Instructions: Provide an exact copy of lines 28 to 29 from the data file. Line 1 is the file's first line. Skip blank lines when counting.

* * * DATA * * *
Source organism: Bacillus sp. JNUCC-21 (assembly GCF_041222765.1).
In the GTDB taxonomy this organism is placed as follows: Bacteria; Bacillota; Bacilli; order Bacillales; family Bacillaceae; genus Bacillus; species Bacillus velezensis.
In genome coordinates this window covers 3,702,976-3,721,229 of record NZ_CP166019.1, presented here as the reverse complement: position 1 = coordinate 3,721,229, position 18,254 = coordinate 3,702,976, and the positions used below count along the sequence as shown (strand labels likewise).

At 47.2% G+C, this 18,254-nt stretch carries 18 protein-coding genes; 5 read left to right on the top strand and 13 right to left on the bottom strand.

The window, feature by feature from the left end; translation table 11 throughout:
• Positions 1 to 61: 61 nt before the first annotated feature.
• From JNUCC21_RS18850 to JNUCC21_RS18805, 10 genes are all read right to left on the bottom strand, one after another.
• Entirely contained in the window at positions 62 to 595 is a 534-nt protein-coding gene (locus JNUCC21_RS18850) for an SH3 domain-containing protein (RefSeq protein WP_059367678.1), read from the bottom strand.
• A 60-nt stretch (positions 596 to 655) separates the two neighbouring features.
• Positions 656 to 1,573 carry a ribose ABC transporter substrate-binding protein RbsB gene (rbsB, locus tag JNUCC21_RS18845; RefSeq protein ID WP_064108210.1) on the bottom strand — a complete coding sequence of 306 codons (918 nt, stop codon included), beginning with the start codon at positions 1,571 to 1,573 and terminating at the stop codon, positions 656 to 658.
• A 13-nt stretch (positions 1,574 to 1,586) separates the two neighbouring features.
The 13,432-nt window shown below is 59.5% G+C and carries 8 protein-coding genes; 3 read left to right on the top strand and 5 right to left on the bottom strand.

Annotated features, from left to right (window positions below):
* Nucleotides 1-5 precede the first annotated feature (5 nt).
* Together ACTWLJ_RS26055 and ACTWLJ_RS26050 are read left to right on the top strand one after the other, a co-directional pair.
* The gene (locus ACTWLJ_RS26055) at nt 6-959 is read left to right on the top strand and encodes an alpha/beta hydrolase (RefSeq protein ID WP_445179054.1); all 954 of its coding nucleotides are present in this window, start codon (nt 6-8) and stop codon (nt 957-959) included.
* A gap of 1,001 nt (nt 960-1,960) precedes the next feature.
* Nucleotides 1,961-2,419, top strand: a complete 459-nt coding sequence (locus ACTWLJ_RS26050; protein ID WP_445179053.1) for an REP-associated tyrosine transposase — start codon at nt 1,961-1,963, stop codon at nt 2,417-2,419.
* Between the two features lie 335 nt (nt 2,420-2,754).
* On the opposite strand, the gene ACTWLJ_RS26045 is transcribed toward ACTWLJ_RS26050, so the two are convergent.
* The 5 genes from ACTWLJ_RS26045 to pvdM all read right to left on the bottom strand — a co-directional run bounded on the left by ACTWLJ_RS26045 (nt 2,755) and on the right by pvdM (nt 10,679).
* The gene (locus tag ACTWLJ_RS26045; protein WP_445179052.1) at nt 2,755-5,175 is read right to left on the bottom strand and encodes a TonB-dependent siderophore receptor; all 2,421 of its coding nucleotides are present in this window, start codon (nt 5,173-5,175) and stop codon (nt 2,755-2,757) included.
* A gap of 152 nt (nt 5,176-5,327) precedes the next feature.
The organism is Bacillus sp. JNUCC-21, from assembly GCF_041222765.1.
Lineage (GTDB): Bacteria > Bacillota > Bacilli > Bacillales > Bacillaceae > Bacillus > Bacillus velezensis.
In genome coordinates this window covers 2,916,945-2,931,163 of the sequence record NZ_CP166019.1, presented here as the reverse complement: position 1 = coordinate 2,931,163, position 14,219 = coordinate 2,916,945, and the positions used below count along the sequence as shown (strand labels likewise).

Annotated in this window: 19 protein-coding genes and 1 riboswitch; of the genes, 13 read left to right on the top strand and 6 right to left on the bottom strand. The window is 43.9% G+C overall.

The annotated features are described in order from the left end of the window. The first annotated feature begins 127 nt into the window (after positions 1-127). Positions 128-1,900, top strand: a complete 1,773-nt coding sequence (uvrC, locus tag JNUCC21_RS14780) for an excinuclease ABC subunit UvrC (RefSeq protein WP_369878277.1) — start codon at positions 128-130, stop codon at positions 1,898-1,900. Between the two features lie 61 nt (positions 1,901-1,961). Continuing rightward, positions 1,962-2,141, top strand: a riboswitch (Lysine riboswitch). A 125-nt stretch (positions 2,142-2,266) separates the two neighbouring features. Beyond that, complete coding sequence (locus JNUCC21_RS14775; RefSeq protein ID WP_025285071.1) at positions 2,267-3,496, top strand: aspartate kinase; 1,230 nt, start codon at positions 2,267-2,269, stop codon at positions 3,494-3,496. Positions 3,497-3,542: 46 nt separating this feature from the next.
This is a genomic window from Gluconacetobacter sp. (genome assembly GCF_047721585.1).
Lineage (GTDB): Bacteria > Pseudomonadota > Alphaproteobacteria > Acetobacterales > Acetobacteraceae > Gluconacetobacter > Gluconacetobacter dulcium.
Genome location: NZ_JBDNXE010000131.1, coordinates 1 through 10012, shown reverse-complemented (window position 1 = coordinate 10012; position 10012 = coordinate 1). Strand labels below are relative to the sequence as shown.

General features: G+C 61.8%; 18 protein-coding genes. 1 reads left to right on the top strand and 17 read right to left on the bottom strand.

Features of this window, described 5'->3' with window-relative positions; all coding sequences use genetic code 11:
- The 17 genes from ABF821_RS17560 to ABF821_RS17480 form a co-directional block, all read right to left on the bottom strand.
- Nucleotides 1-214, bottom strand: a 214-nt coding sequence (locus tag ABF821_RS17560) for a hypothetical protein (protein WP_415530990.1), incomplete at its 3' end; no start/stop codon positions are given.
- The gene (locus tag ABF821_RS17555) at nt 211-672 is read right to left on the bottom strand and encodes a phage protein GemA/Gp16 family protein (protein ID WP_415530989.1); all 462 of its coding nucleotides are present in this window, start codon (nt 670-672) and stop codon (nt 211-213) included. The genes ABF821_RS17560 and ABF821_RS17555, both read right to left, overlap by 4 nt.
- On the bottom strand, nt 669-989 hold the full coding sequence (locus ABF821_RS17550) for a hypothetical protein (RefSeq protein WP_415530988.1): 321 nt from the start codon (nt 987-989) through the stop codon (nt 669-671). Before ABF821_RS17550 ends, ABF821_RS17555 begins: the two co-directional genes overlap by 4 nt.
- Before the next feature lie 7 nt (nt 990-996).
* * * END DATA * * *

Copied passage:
The annotated features are described in order from the left end of the window. The first annotated feature begins 127 nt into the window (after positions 1-127). Positions 128-1,900, top strand: a complete 1,773-nt coding sequence (uvrC, locus tag JNUCC21_RS14780) for an excinuclease ABC subunit UvrC (RefSeq protein WP_369878277.1) — start codon at positions 128-130, stop codon at positions 1,898-1,900. Between the two features lie 61 nt (positions 1,901-1,961). Continuing rightward, positions 1,962-2,141, top strand: a riboswitch (Lysine riboswitch). A 125-nt stretch (positions 2,142-2,266) separates the two neighbouring features. Beyond that, complete coding sequence (locus JNUCC21_RS14775; RefSeq protein ID WP_025285071.1) at positions 2,267-3,496, top strand: aspartate kinase; 1,230 nt, start codon at positions 2,267-2,269, stop codon at positions 3,494-3,496. Positions 3,497-3,542: 46 nt separating this feature from the next.
This is a genomic window from Gluconacetobacter sp. (genome assembly GCF_047721585.1).